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Is it insulting?

During the week I wrote a post on an article Kevin Myers’ wrote in the Irish Times. Originally I was somewhat shocked by the nature of the article, and wrote a post criticising the logical leaps and outright nonsense in the piece.

But the more I read the article the more I am angered by it. Myers is making some very serious statements. Out of curiosity I looked up the terms of the Prohibition of Incitement to Hatred Act 1989. Here is the quote from the Statute Books, its definition of hatred is:

“hatred” means hatred against a group of persons in the State or elsewhere on account of their race, colour, nationality, religion, ethnic or national origins, membership of the travelling community or sexual orientation;

The terms are:

It shall be an offence for a person—
( a ) to publish or distribute written material,
( b ) to use words, behave or display written material—
(i) in any place other than inside a private residence, or
(ii) inside a private residence so that the words, behaviour or material are heard or seen by persons outside the residence,
( c ) to distribute, show or play a recording of visual images or sounds,
if the written material, words, behaviour, visual images or sounds, as the case may be, are threatening, abusive or insulting and are intended or, having regard to all the circumstances, are likely to stir up hatred.

Is what Myers says “threatening, abusive or insulting” and “likely to stir up hatred”. I would say, at the very least, the words could be construed as insulting. Let’s take a closer look at what exactly Myers does say. I will highlighted sentences I believe to be abusive or insulting – either to a religion or group of people – and could certainly not be hyperbole.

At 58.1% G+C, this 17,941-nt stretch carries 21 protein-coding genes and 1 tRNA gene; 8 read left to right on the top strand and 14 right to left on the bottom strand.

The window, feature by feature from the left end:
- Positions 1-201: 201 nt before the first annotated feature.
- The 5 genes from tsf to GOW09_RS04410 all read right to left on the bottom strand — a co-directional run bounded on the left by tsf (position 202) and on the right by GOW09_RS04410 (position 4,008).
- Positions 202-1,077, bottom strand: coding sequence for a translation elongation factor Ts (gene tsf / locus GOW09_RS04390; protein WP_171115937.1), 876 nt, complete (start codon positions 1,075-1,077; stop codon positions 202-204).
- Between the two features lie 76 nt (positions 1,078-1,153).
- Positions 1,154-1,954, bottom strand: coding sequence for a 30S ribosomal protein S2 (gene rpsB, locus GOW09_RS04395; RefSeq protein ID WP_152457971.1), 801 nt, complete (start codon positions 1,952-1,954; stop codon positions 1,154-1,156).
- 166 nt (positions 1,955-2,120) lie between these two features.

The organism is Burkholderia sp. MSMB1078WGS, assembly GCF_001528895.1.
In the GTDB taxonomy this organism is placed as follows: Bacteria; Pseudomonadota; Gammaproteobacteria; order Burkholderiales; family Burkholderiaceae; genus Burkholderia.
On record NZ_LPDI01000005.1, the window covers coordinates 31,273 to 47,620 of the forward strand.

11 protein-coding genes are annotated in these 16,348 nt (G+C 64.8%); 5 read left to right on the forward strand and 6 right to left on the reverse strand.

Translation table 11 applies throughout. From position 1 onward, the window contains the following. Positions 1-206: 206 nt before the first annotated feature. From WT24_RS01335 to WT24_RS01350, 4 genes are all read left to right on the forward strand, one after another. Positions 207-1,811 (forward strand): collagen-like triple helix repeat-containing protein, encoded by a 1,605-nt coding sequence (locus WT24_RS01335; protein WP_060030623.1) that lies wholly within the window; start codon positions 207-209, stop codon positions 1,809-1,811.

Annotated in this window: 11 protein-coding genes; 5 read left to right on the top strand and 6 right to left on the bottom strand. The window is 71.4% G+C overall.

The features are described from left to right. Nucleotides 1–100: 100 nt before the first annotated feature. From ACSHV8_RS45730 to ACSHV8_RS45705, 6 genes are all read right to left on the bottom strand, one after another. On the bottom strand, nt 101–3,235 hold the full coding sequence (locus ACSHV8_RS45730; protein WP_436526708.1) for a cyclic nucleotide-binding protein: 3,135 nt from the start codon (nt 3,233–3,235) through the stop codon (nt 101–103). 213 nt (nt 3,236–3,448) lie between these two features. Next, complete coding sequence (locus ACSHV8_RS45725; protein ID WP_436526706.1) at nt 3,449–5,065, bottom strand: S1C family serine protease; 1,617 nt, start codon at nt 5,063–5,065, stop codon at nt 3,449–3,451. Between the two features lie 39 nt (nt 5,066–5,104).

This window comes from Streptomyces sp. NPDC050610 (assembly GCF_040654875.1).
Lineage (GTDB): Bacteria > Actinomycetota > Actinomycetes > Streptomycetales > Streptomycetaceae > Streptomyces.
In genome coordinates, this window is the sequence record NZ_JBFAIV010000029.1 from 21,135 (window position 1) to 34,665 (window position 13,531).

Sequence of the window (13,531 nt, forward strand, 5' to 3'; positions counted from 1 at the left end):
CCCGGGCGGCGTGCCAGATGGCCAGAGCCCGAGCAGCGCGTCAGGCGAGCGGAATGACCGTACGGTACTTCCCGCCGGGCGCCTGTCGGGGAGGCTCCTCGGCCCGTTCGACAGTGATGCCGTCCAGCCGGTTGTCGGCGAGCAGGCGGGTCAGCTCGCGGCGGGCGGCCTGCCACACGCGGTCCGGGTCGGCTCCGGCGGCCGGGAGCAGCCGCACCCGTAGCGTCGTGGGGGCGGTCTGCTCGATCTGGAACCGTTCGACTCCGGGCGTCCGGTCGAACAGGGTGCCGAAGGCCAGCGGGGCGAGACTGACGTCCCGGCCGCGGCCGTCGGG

Phrases such as “mealy-mouthed evasions and vapid pieties”, “the reactionary, learn-nothing left” are typical Myers polemic, that really add nothing to the argument – in fact having to insult the other side is a typical sign of losing the argument. Myers often resorts to insults, it takes away from any point he is trying to make. He goes on:

Now, finally, life has been good to us. So what kind of Ireland do we want in 50 years? Go back half-a-century and ask the people in Britain what they envisaged for their country. Who in 1954 would have thought that by 2004 places such as Burnley, Bradford, Preston, Huddersfield, would be nearly 50 per cent Muslim, as they now are? No one; indeed, even to have suggested such a possibility then, or over the next 20 years, would have invited the wrath of the ideologically pro-immigration left, with righteous denunciations of scaremongering racism.

What is Myers actually saying here? Is he saying that towns of nearly 50% Muslims are a bad thing? Is he saying that it is a goof thing? Neither really, but he makes a point later on that indicates something else.

Comparable demographics apply across much of mainland Europe, where there has been a rise of virulent anti-Semitism, largely centred within the immigrant Muslim communities.

So Muslims in Europe are largely to blame for anti-Semitism? Firstly is that true, and secondly is there not also a rise in anti-muslim sentiment within right-wing groups in Europe?

Nor is the issue solely one of importing the virus of anti-Semitism through the millions of Islamic immigrants. Muslim communities in Britain have so far produced three suicide bombers and 1200 volunteers for Taliban/Al-Qeada terrorist training camps in Afghanistan. Moreover, in an opinion poll last year, 13 per cent of British Muslims said they supported the 9/11 attacks.